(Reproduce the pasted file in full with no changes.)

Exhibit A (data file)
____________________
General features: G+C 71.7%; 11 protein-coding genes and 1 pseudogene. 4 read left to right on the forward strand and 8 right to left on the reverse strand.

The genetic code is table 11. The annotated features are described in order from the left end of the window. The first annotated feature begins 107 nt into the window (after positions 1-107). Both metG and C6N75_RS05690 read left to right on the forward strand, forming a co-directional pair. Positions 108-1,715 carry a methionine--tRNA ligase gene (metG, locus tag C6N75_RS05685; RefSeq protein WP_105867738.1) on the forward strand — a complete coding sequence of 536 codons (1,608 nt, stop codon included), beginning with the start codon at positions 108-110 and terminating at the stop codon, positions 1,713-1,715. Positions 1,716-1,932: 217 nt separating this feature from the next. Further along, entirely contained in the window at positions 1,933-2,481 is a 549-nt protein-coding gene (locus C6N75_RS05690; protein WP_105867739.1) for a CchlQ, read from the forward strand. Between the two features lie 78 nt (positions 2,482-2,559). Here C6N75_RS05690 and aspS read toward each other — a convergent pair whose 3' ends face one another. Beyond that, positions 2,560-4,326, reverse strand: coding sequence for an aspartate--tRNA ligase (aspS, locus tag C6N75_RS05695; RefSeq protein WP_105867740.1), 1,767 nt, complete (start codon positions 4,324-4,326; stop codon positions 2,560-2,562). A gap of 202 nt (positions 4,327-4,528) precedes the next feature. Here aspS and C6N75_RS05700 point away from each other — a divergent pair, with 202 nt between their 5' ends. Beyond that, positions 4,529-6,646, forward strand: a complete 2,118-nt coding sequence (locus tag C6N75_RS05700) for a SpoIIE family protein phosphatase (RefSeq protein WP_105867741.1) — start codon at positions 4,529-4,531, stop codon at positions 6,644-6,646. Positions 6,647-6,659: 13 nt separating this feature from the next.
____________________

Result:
General features: G+C 71.7%; 11 protein-coding genes and 1 pseudogene. 4 read left to right on the forward strand and 8 right to left on the reverse strand.

The genetic code is table 11. The annotated features are described in order from the left end of the window. The first annotated feature begins 107 nt into the window (after positions 1-107). Both metG and C6N75_RS05690 read left to right on the forward strand, forming a co-directional pair. Positions 108-1,715 carry a methionine--tRNA ligase gene (metG, locus tag C6N75_RS05685; RefSeq protein WP_105867738.1) on the forward strand — a complete coding sequence of 536 codons (1,608 nt, stop codon included), beginning with the start codon at positions 108-110 and terminating at the stop codon, positions 1,713-1,715. Positions 1,716-1,932: 217 nt separating this feature from the next. Further along, entirely contained in the window at positions 1,933-2,481 is a 549-nt protein-coding gene (locus C6N75_RS05690; protein WP_105867739.1) for a CchlQ, read from the forward strand. Between the two features lie 78 nt (positions 2,482-2,559). Here C6N75_RS05690 and aspS read toward each other — a convergent pair whose 3' ends face one another. Beyond that, positions 2,560-4,326, reverse strand: coding sequence for an aspartate--tRNA ligase (aspS, locus tag C6N75_RS05695; RefSeq protein WP_105867740.1), 1,767 nt, complete (start codon positions 4,324-4,326; stop codon positions 2,560-2,562). A gap of 202 nt (positions 4,327-4,528) precedes the next feature. Here aspS and C6N75_RS05700 point away from each other — a divergent pair, with 202 nt between their 5' ends. Beyond that, positions 4,529-6,646, forward strand: a complete 2,118-nt coding sequence (locus tag C6N75_RS05700) for a SpoIIE family protein phosphatase (RefSeq protein WP_105867741.1) — start codon at positions 4,529-4,531, stop codon at positions 6,644-6,646. Positions 6,647-6,659: 13 nt separating this feature from the next.